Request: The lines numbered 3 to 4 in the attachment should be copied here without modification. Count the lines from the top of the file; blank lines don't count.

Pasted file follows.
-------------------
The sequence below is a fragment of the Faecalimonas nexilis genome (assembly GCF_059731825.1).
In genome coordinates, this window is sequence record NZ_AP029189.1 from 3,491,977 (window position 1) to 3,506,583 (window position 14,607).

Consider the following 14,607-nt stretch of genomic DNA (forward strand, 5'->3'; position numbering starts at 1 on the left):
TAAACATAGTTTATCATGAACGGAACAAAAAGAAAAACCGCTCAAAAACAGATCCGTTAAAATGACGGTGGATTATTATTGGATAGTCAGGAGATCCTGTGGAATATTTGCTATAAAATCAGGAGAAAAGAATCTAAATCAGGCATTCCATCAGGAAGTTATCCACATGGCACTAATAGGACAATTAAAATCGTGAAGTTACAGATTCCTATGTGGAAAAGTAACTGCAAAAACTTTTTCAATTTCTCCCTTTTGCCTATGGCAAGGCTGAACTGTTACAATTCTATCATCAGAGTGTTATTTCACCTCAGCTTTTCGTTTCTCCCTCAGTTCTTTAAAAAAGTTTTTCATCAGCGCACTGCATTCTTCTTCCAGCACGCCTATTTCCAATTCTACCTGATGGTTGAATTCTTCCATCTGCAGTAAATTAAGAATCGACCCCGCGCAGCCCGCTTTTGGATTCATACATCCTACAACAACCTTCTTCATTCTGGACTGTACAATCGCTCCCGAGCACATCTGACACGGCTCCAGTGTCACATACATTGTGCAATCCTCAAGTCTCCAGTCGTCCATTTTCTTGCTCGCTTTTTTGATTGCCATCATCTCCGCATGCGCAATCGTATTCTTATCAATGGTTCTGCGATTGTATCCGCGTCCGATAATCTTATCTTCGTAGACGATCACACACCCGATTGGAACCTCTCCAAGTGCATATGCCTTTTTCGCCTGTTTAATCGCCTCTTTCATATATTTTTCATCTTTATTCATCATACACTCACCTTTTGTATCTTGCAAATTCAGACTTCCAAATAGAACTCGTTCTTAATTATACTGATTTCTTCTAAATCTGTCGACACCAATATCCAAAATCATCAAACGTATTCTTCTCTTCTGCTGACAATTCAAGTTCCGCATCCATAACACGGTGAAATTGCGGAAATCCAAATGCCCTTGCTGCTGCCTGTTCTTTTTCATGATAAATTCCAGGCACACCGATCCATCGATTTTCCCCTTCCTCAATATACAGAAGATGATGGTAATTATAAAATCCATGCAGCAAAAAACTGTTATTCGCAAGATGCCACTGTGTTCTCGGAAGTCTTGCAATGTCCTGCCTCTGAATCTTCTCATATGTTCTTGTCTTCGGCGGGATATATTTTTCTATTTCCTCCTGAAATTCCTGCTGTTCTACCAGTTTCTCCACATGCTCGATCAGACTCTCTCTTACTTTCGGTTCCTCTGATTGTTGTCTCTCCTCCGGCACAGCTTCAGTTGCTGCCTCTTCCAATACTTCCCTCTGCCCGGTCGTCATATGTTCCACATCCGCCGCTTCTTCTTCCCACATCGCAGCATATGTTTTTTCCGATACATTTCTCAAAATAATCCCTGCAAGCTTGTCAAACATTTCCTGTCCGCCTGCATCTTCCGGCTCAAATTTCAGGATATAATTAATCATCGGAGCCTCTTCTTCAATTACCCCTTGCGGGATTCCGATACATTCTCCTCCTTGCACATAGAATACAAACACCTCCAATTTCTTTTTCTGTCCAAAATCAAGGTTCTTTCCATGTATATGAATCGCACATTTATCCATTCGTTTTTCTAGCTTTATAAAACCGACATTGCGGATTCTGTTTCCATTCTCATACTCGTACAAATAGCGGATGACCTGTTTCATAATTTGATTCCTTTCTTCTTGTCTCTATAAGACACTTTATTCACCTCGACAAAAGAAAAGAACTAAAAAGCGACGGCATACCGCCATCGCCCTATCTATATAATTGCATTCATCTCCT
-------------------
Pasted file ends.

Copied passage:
Consider the following 14,607-nt stretch of genomic DNA (forward strand, 5'->3'; position numbering starts at 1 on the left):
TAAACATAGTTTATCATGAACGGAACAAAAAGAAAAACCGCTCAAAAACAGATCCGTTAAAATGACGGTGGATTATTATTGGATAGTCAGGAGATCCTGTGGAATATTTGCTATAAAATCAGGAGAAAAGAATCTAAATCAGGCATTCCATCAGGAAGTTATCCACATGGCACTAATAGGACAATTAAAATCGTGAAGTTACAGATTCCTATGTGGAAAAGTAACTGCAAAAACTTTTTCAATTTCTCCCTTTTGCCTATGGCAAGGCTGAACTGTTACAATTCTATCATCAGAGTGTTATTTCACCTCAGCTTTTCGTTTCTCCCTCAGTTCTTTAAAAAAGTTTTTCATCAGCGCACTGCATTCTTCTTCCAGCACGCCTATTTCCAATTCTACCTGATGGTTGAATTCTTCCATCTGCAGTAAATTAAGAATCGACCCCGCGCAGCCCGCTTTTGGATTCATACATCCTACAACAACCTTCTTCATTCTGGACTGTACAATCGCTCCCGAGCACATCTGACACGGCTCCAGTGTCACATACATTGTGCAATCCTCAAGTCTCCAGTCGTCCATTTTCTTGCTCGCTTTTTTGATTGCCATCATCTCCGCATGCGCAATCGTATTCTTATCAATGGTTCTGCGATTGTATCCGCGTCCGATAATCTTATCTTCGTAGACGATCACACACCCGATTGGAACCTCTCCAAGTGCATATGCCTTTTTCGCCTGTTTAATCGCCTCTTTCATATATTTTTCATCTTTATTCATCATACACTCACCTTTTGTATCTTGCAAATTCAGACTTCCAAATAGAACTCGTTCTTAATTATACTGATTTCTTCTAAATCTGTCGACACCAATATCCAAAATCATCAAACGTATTCTTCTCTTCTGCTGACAATTCAAGTTCCGCATCCATAACACGGTGAAATTGCGGAAATCCAAATGCCCTTGCTGCTGCCTGTTCTTTTTCATGATAAATTCCAGGCACACCGATCCATCGATTTTCCCCTTCCTCAATATACAGAAGATGATGGTAATTATAAAATCCATGCAGCAAAAAACTGTTATTCGCAAGATGCCACTGTGTTCTCGGAAGTCTTGCAATGTCCTGCCTCTGAATCTTCTCATATGTTCTTGTCTTCGGCGGGATATATTTTTCTATTTCCTCCTGAAATTCCTGCTGTTCTACCAGTTTCTCCACATGCTCGATCAGACTCTCTCTTACTTTCGGTTCCTCTGATTGTTGTCTCTCCTCCGGCACAGCTTCAGTTGCTGCCTCTTCCAATACTTCCCTCTGCCCGGTCGTCATATGTTCCACATCCGCCGCTTCTTCTTCCCACATCGCAGCATATGTTTTTTCCGATACATTTCTCAAAATAATCCCTGCAAGCTTGTCAAACATTTCCTGTCCGCCTGCATCTTCCGGCTCAAATTTCAGGATATAATTAATCATCGGAGCCTCTTCTTCAATTACCCCTTGCGGGATTCCGATACATTCTCCTCCTTGCACATAGAATACAAACACCTCCAATTTCTTTTTCTGTCCAAAATCAAGGTTCTTTCCATGTATATGAATCGCACATTTATCCATTCGTTTTTCTAGCTTTATAAAACCGACATTGCGGATTCTGTTTCCATTCTCATACTCGTACAAATAGCGGATGACCTGTTTCATAATTTGATTCCTTTCTTCTTGTCTCTATAAGACACTTTATTCACCTCGACAAAAGAAAAGAACTAAAAAGCGACGGCATACCGCCATCGCCCTATCTATATAATTGCATTCATCTCCT